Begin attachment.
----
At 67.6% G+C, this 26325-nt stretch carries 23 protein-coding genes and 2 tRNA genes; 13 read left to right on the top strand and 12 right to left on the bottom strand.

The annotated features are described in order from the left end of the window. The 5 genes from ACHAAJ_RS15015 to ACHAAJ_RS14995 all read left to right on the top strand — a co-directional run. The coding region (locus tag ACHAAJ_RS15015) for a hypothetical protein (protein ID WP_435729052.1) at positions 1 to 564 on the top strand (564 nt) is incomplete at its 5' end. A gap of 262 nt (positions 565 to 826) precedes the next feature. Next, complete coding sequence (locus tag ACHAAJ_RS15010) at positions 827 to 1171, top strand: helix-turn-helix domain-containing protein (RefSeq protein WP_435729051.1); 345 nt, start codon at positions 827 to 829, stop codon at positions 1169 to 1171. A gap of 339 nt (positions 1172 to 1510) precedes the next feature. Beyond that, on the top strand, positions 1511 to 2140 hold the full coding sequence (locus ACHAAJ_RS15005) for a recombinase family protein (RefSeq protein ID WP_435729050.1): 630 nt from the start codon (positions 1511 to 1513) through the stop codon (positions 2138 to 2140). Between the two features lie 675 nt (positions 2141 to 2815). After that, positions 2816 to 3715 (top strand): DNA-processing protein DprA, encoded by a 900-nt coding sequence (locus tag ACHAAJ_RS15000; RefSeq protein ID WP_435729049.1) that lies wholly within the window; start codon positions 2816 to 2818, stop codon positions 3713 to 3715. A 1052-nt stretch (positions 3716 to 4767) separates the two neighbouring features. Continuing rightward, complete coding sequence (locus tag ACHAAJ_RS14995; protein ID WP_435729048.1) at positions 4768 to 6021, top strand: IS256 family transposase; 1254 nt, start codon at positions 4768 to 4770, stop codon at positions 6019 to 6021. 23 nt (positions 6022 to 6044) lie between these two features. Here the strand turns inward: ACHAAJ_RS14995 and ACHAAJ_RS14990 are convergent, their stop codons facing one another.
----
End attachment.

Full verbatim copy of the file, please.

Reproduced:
At 67.6% G+C, this 26325-nt stretch carries 23 protein-coding genes and 2 tRNA genes; 13 read left to right on the top strand and 12 right to left on the bottom strand.

The annotated features are described in order from the left end of the window. The 5 genes from ACHAAJ_RS15015 to ACHAAJ_RS14995 all read left to right on the top strand — a co-directional run. The coding region (locus tag ACHAAJ_RS15015) for a hypothetical protein (protein ID WP_435729052.1) at positions 1 to 564 on the top strand (564 nt) is incomplete at its 5' end. A gap of 262 nt (positions 565 to 826) precedes the next feature. Next, complete coding sequence (locus tag ACHAAJ_RS15010) at positions 827 to 1171, top strand: helix-turn-helix domain-containing protein (RefSeq protein WP_435729051.1); 345 nt, start codon at positions 827 to 829, stop codon at positions 1169 to 1171. A gap of 339 nt (positions 1172 to 1510) precedes the next feature. Beyond that, on the top strand, positions 1511 to 2140 hold the full coding sequence (locus ACHAAJ_RS15005) for a recombinase family protein (RefSeq protein ID WP_435729050.1): 630 nt from the start codon (positions 1511 to 1513) through the stop codon (positions 2138 to 2140). Between the two features lie 675 nt (positions 2141 to 2815). After that, positions 2816 to 3715 (top strand): DNA-processing protein DprA, encoded by a 900-nt coding sequence (locus tag ACHAAJ_RS15000; RefSeq protein ID WP_435729049.1) that lies wholly within the window; start codon positions 2816 to 2818, stop codon positions 3713 to 3715. A 1052-nt stretch (positions 3716 to 4767) separates the two neighbouring features. Continuing rightward, complete coding sequence (locus tag ACHAAJ_RS14995; protein ID WP_435729048.1) at positions 4768 to 6021, top strand: IS256 family transposase; 1254 nt, start codon at positions 4768 to 4770, stop codon at positions 6019 to 6021. 23 nt (positions 6022 to 6044) lie between these two features. Here the strand turns inward: ACHAAJ_RS14995 and ACHAAJ_RS14990 are convergent, their stop codons facing one another.